Work is a wonderful thing
The second book of three projected volumes of Mark Twain’s autobiography was published October 5, 2013. In his characteristic blend of humor and reprove, Twain wrote, “Any man who is satisfied to be fed by another man rather than by the honest sweat of his own brow should be shot.” Twain recollects, without exception, those he helped did not appreciate his help, never paid back money loaned, and did not change their debased behavior.
If Mark Twain were alive today, he’d be horror-struck to learn the experiences he held in contempt have become a condoned way of life in America called the Entitlement Mentality. It is a dangerous addictive mindset, in which people think they are owed a living from people who actually work to feed their family, just because they exist. People who won’t spend an ounce of initiative to take care of themselves, will exert hours of effort and creativity to get the most out of the system for doing the least.
The epitome of today’s entitlement culture is exemplified by Rachel Canning, an 18 year old New Jersey teen, who left home because ‘she didn’t want to abide by reasonable house rules, such as being respectful, keeping a curfew, and doing some chores,’ said her father. She then sued her parents to force them to pay her private high school tuition, future college costs, and financial support of $654.00 per week. This is just one example of what the entitlement mentality encourages and seeks to weaken: the integrity of traditional family structure in America.
Is work worth it?
Policies of this administration have made work not worth it. Obamacare subsidies, cost assistance available only through government exchanges that lower monthly premiums or reduce out-of-pocket cost for things like copays and deductibles, are disincentives to work because if one earns more income, they lose their subsidy, increasing their cost of healthcare. Vice-President Biden says working women can quit their jobs and stay home thanks to Obamacare: “How many of you are single women with children in a dead-end job? You’re there because of your health insurance. You rather have the opportunity to spend the next couple of years with your child. . . .” That means other people who are working and away from their families are working so other people who are not working have the luxury to stay home with their families. This is an altered reality, i.e., an idealized fictional image sold as reforming deficiencies of our existing society to simultaneously trample fundamental individual liberties.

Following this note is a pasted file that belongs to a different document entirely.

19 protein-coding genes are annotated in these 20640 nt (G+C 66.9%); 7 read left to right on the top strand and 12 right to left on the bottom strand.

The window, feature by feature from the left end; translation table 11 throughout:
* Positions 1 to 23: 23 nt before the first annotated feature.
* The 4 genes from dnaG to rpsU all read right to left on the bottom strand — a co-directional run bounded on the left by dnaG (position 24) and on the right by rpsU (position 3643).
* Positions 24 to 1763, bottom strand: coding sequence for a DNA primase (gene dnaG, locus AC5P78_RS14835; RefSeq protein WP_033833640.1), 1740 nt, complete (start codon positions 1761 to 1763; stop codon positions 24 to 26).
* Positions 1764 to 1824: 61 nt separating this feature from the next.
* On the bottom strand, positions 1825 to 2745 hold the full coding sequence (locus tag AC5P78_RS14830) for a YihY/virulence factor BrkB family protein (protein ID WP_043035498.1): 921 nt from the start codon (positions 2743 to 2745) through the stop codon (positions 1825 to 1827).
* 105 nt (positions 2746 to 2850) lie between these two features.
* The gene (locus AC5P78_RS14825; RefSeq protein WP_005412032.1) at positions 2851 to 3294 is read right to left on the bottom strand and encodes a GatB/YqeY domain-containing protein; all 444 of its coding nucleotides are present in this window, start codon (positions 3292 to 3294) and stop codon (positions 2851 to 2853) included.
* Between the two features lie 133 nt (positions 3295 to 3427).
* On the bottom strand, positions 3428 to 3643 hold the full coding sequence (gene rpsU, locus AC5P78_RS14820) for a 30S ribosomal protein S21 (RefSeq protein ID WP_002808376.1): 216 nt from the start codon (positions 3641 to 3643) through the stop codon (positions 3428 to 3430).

Obama and Progressives are masters at manipulating people for their own political gain. They are expert propagandists: If you don’t have something, it’s because a rich person somewhere has what you should have. Now at Obama’s direction, government is stepping in to “level the playing field.”
Things are never what they seem. Progressives camouflage entitlements as benevolence. They cloak themselves as freedom. In reality, Progressives have created a massive welfare state through which secure an eternal voter block to gain and retain power and control.
Redefining the American Dream
Obama and Democrats have redefined the American Dream. They see it as a collective enterprise, where all people are one, and government is sovereign. White House spokesman, Jay Carney said, “the health care law will allow people to choose to work less . . . . Americans would no longer be trapped in a job just to provide coverage . . . and would have opportunity to pursue their dreams.” Entitlements are harmful repugnant enticements that kill the ladder of opportunity and run counter our nation’s values of work, family and opportunity. When people live off earnings of others, it destroys a person’s will to work and sense of self-worth. They become satisfied with scrapes from the government. And it robs others of their hard-earned money. We need work, the family unit, and opportunity to lead happy productive lives.
If we could bring back Mark Twain, he’d have something to say to those who think government, aka the American taxpayer, should take care of them. There was a time when what you had meant less than how you got it. One may drive a 20 year old car, have a flip phone, and shop at a thrift stores, but it’s paid for. And if one genuinely came on hard times, charity was sought for help, not government. A time when everything was right about working for what you had. And when those that could work, did.
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